In a worrying find for shift workers, a new study recently suggested that those who are chronically sleep-deprived by their work schedule may be at an increased risk of cardiovascular disease.
The study, published this week in the American Heart Association’s journal Hypertension, said that while insufficient sleep and circadian rhythm disturbances both have been associated with adverse cardiovascular outcomes, the cause is unclear.
Researchers analyzed 26 healthy people ages 20 to 39 who were restricted to five hours of sleep for eight days. The participants were either given fixed bedtimes to mimic sleep restriction or bedtimes that were delayed by 8 1/2 hours on four of the eight days to mimic circadian misalignment. They found that sleep restriction combined with delayed bedtimes when compared to sleep restriction without delayed bedtimes was associated with an increased heart rate during the day for both fixed bedtimes and delayed bedtimes groups. It was even more pronounced at night when sleep restriction was combined with delayed bedtimes.
Participants also had reduced heart rate variability at night, an increase in 24-hour urinary norepinephrine excretion in the sleep restricted and delayed bedtimes group, and reduced vagal activity related to heart rate variability during deeper sleep phases.
“In humans, as in all mammals, almost all physiological and behavioral processes, in particular the sleep-wake cycle, follow a circadian rhythm that is regulated by an internal clock located in the brain,” Dr. Daniela Grimaldi, lead author and a research assistant professor at Northwestern University in Chicago, said in a news release. “When our sleep-wake and feeding cycles are not in tune with the rhythms dictated by our internal clock, circadian misalignment occurs.”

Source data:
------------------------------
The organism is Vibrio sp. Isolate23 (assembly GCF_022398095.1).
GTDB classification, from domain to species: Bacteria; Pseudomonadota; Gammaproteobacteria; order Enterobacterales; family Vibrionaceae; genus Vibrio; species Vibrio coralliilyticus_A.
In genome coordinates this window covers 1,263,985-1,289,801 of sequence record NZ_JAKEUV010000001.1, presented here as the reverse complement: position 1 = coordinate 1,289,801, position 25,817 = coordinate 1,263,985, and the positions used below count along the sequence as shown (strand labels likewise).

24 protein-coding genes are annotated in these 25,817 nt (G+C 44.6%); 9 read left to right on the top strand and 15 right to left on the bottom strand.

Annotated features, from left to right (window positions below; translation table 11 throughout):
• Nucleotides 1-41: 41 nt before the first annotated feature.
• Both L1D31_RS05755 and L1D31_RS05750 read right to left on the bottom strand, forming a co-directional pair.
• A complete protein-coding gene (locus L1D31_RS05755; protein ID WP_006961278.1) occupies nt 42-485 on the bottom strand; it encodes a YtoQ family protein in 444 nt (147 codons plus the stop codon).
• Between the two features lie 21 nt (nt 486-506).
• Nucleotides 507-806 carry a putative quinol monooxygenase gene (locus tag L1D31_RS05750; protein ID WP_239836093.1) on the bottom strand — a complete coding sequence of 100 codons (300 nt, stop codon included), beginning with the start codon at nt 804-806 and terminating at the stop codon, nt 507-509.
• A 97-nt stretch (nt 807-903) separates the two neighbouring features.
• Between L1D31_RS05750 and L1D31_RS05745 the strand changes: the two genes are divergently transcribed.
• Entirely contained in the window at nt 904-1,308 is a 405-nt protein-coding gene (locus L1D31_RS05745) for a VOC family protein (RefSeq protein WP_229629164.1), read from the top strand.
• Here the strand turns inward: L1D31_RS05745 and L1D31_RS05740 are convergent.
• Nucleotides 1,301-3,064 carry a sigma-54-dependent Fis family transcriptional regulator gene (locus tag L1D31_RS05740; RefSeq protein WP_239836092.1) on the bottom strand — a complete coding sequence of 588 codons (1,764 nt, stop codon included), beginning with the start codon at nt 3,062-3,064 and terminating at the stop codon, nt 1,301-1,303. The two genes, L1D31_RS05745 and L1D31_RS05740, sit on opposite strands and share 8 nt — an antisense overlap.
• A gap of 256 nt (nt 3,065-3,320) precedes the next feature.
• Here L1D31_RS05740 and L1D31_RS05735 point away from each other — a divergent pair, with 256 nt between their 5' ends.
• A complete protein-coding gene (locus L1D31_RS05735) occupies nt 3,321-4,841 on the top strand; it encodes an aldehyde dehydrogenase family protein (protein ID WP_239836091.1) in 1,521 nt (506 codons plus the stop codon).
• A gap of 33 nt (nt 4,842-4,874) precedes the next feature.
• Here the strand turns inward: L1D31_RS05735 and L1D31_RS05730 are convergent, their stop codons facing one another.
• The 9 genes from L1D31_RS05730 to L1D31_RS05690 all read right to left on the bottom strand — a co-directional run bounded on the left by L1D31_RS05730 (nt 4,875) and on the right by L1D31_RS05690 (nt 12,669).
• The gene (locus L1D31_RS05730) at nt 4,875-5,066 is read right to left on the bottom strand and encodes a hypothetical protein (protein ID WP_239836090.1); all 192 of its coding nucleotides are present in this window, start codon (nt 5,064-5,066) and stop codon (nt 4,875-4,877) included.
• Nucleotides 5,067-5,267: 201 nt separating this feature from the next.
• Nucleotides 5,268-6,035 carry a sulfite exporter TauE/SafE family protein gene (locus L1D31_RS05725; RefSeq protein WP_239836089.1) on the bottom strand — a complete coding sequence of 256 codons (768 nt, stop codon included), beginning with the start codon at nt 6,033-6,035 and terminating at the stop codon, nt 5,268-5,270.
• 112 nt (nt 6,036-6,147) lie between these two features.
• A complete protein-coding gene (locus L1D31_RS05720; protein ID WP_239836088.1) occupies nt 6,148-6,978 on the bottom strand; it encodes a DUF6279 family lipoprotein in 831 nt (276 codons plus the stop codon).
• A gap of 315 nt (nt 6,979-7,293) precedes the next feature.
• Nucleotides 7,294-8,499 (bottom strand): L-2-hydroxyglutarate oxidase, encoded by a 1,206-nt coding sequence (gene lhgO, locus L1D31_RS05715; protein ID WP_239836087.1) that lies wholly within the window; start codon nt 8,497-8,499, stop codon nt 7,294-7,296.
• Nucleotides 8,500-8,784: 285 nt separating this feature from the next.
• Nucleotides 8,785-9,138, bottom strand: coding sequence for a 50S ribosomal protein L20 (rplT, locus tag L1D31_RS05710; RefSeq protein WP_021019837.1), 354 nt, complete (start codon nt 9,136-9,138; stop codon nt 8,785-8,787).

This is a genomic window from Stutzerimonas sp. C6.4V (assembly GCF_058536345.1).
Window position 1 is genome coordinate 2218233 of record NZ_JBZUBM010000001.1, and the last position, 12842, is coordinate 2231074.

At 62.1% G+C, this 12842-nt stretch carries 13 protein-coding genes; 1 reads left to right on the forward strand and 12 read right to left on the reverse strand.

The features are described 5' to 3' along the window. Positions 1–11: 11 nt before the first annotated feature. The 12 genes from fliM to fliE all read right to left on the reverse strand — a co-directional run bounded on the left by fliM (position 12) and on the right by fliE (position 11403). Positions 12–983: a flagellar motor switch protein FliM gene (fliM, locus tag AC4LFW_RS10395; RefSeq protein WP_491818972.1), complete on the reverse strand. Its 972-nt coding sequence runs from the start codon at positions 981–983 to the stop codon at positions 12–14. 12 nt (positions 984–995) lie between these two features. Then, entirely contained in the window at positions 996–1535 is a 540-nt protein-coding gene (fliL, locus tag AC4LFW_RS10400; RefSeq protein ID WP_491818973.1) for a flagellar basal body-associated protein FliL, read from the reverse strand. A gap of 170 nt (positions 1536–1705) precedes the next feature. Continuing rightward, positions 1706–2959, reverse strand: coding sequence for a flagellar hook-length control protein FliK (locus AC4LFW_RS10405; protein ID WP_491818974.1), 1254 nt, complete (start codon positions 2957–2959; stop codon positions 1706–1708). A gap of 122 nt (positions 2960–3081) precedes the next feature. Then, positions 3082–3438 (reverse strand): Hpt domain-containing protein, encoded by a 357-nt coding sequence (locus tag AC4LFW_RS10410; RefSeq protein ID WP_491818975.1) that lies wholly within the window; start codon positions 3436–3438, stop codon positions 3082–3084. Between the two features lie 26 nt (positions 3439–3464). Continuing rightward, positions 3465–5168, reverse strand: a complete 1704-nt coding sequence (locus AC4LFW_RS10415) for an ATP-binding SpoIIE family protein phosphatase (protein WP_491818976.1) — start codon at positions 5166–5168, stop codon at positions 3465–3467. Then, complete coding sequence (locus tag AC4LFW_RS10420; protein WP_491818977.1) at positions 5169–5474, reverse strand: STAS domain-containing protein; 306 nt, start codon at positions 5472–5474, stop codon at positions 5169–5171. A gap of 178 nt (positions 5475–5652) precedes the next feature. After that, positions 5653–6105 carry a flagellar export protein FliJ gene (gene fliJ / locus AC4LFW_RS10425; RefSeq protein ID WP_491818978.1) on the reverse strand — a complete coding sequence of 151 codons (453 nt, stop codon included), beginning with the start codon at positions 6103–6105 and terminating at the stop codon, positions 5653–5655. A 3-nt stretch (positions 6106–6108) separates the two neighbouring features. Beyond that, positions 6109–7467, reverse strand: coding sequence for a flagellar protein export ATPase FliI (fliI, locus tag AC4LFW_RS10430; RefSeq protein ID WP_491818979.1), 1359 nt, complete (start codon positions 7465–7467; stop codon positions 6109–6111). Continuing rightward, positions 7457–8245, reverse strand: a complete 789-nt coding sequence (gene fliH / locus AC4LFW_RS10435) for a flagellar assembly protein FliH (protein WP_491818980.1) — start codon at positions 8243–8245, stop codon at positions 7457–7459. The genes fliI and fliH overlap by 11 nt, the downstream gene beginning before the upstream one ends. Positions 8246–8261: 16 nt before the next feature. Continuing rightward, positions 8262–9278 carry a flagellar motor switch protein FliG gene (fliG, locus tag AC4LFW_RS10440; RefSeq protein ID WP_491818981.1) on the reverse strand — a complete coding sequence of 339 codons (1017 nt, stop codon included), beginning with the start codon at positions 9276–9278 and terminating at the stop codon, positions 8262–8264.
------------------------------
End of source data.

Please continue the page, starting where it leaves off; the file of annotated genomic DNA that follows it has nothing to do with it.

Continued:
According to the news release, shift workers represent 15 t to 30 percent of the working population in industrialized countries. For those whose jobs demand shift work, researchers suggested workers keep a healthy diet, exercise regularly and get more sleep.
“Our results suggest shift workers, who are chronically exposed to circadian misalignment, might not fully benefit from the restorative cardiovascular effects of nighttime sleep following a shift-work rotation,” Grimaldi said.
“In modern society, social opportunity and work demand have caused people to become more active during late evening hours, leading to a shift from the predominantly daytime lifestyle to a more nocturnal one,” she said. “Exposure to consecutive days of sleep loss can impair cardiovascular function, and these negative effects might be enhanced when changes in feeding and/or sleep-wake habits lead to a circadian disruption.”
Researchers caution it’s unclear whether results from lab studies done on shift workers would translate into real-life conditions, but next they plan to explore whether people exposed to sleep loss with or without circadian misalignment are able to recover once they get consecutive days of sleep extension.